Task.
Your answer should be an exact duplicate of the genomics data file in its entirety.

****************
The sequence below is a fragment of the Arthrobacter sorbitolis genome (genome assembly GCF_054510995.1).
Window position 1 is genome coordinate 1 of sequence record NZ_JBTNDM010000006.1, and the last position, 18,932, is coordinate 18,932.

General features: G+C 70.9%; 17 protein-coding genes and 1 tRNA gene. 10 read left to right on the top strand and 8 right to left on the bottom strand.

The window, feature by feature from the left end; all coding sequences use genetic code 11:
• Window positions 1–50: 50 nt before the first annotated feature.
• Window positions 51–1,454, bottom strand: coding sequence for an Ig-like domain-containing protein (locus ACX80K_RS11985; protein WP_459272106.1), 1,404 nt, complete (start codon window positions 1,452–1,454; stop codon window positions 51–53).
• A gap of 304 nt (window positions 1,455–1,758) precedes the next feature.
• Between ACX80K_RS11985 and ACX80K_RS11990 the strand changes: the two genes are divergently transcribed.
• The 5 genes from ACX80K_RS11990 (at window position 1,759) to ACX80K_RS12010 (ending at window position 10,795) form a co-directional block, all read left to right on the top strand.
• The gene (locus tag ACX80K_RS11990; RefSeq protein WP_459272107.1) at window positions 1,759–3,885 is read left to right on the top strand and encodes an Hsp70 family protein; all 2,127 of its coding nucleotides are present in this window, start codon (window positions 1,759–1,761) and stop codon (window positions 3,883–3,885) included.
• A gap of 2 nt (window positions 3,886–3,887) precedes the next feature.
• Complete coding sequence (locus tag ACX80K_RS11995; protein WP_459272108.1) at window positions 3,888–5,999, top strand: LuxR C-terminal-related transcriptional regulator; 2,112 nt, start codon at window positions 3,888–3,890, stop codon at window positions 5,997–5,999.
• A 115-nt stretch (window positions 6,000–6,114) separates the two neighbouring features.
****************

The sequence below is a fragment of the Arthrobacter sorbitolis genome (genome assembly GCF_054510995.1).
Window position 1 is genome coordinate 1 of sequence record NZ_JBTNDM010000006.1, and the last position, 18,932, is coordinate 18,932.

General features: G+C 70.9%; 17 protein-coding genes and 1 tRNA gene. 10 read left to right on the top strand and 8 right to left on the bottom strand.

The window, feature by feature from the left end; all coding sequences use genetic code 11:
• Window positions 1–50: 50 nt before the first annotated feature.
• Window positions 51–1,454, bottom strand: coding sequence for an Ig-like domain-containing protein (locus ACX80K_RS11985; protein WP_459272106.1), 1,404 nt, complete (start codon window positions 1,452–1,454; stop codon window positions 51–53).
• A gap of 304 nt (window positions 1,455–1,758) precedes the next feature.
• Between ACX80K_RS11985 and ACX80K_RS11990 the strand changes: the two genes are divergently transcribed.
• The 5 genes from ACX80K_RS11990 (at window position 1,759) to ACX80K_RS12010 (ending at window position 10,795) form a co-directional block, all read left to right on the top strand.
• The gene (locus tag ACX80K_RS11990; RefSeq protein WP_459272107.1) at window positions 1,759–3,885 is read left to right on the top strand and encodes an Hsp70 family protein; all 2,127 of its coding nucleotides are present in this window, start codon (window positions 1,759–1,761) and stop codon (window positions 3,883–3,885) included.
• A gap of 2 nt (window positions 3,886–3,887) precedes the next feature.
• Complete coding sequence (locus tag ACX80K_RS11995; protein WP_459272108.1) at window positions 3,888–5,999, top strand: LuxR C-terminal-related transcriptional regulator; 2,112 nt, start codon at window positions 3,888–3,890, stop codon at window positions 5,997–5,999.
• A 115-nt stretch (window positions 6,000–6,114) separates the two neighbouring features.